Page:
5 Ws of Journalism: Everything You Need To Know

The essential questions that news articles need to answer are who, what, where, when, and why. Here, we’ll delve into the 5 ws of journalism.

Whether you’re writing your first newspaper article or a blog about news stories in your area, it’s key that you know how to provide factual answers that tell readers what they want to know.

The five Ws of journalism: who, what, where, when, and why, are key reporter questions that begin the process of piecing your story together, one fact at a time. While these seem like basic questions, it can take some time for it to become second nature to work the answers into the first sentence of your lead paragraph.

So here, we’ll explore what you need to know about the five Ws, check out some examples from news sources, and go over some tips and tricks that are hallmarks of good journalism.

What are the Five Ws in Journalism?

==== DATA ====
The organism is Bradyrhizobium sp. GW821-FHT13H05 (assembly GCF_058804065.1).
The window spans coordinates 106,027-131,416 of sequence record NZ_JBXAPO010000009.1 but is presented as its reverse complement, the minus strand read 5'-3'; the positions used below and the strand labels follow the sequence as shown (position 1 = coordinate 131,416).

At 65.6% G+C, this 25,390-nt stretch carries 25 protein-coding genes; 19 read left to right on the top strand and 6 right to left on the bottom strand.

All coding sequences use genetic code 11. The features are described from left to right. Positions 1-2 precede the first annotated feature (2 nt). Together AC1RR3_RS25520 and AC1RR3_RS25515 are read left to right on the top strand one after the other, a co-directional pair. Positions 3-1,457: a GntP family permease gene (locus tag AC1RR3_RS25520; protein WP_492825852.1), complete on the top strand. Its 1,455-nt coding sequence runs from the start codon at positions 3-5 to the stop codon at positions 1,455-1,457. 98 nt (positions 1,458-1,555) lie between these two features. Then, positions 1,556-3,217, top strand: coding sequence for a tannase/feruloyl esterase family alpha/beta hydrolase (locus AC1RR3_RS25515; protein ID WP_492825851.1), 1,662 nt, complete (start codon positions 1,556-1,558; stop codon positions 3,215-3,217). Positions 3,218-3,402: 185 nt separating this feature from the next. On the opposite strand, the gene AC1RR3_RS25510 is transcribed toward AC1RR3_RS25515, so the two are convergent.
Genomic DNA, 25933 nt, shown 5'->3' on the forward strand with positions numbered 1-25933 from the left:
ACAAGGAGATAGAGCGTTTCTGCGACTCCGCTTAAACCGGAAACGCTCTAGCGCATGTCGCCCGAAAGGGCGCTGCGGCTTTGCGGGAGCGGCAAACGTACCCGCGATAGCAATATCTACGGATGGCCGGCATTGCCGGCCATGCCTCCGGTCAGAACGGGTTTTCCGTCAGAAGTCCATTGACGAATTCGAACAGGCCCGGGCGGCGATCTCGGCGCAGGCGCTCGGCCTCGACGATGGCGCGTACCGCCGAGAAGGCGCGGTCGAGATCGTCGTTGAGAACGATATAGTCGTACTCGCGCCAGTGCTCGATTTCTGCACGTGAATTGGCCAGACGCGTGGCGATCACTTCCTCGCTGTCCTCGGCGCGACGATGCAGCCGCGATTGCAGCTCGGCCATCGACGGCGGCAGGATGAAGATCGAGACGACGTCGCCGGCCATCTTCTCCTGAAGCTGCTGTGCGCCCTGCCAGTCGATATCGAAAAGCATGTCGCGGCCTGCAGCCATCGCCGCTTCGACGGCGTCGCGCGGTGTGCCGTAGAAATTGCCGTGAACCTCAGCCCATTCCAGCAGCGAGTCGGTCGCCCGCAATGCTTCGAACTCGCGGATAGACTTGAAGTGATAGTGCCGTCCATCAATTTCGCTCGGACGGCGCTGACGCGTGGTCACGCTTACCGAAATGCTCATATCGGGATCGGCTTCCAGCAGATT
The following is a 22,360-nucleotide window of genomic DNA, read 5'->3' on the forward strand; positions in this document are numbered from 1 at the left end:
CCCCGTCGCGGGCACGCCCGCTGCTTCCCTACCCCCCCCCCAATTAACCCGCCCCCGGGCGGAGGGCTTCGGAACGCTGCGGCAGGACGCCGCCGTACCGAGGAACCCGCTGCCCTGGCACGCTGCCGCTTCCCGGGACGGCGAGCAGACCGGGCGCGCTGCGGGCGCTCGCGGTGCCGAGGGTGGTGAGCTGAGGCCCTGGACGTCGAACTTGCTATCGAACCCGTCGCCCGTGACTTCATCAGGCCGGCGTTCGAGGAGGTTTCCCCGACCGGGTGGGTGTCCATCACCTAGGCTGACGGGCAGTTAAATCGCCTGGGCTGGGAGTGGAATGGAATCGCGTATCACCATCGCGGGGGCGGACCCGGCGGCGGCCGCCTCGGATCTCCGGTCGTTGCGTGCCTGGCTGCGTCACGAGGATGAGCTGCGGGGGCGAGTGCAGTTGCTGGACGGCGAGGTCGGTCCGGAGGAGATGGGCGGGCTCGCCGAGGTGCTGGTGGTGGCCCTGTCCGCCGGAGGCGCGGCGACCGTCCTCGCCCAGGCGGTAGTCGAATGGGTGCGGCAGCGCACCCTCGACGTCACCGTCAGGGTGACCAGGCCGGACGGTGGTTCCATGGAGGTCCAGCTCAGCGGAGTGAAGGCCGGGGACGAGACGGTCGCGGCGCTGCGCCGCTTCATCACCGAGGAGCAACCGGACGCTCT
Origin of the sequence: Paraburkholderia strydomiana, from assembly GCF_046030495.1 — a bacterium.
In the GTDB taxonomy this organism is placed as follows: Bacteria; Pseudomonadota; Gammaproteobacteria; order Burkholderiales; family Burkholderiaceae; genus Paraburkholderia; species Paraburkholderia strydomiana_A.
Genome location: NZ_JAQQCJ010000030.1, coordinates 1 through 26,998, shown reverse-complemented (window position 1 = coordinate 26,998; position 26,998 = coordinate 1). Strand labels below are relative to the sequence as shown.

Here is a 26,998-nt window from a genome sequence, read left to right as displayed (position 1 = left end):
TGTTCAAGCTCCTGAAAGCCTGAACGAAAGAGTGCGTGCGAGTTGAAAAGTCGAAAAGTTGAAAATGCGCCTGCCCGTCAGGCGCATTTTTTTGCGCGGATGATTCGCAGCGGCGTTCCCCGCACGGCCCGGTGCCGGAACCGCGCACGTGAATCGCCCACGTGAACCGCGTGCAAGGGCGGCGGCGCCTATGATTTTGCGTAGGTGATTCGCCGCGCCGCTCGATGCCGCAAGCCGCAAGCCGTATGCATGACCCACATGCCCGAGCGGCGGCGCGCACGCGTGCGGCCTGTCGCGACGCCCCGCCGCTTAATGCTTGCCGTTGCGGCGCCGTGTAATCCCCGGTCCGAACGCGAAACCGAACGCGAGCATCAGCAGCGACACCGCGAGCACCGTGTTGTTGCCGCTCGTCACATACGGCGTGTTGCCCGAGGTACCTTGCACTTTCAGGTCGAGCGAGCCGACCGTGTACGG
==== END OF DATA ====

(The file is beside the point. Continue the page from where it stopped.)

What are the 5 Ws of journalism
In some circles, editors prefer that reporters cover the five Ws and one H: who, what, where, when, why, and how

The five Ws of journalism create the fundamental questions of news reporting: who, what, where, when, and why. In some circles, editors prefer that reporters cover the five Ws and one H: who, what, where, when, why, and how. But, for simplicity’s sake, we’ll focus on the original version of key news questions here.

You’ll want to do your best to include the answers to the 5 Ws as close to the start of your article or press release. You’re likely familiar with the journalism term “don’t bury the lede,” which means that you want to give your target audience the basic information they need to know as soon as possible. From there, you’ll be able to elaborate on your story, providing the details that will help them understand how the basic tenets of the story fit together. 


When discussing the “who” portion of your story, give as much detail as possible, don’t worry if this sounds wordy–you’ll be able to shorten it to the person’s last name later in the article. For example, suppose you’re discussing an incident that involved a doctor named Sam Brown. In that case, you might introduce them in the lede sentence of your article as “Dr. Samuel Brown, Chief Pediatric Resident at Sloan-Kettering Memorial Hospital,” and from then on, refer to the person simply as “Brown” or “Dr. Brown.”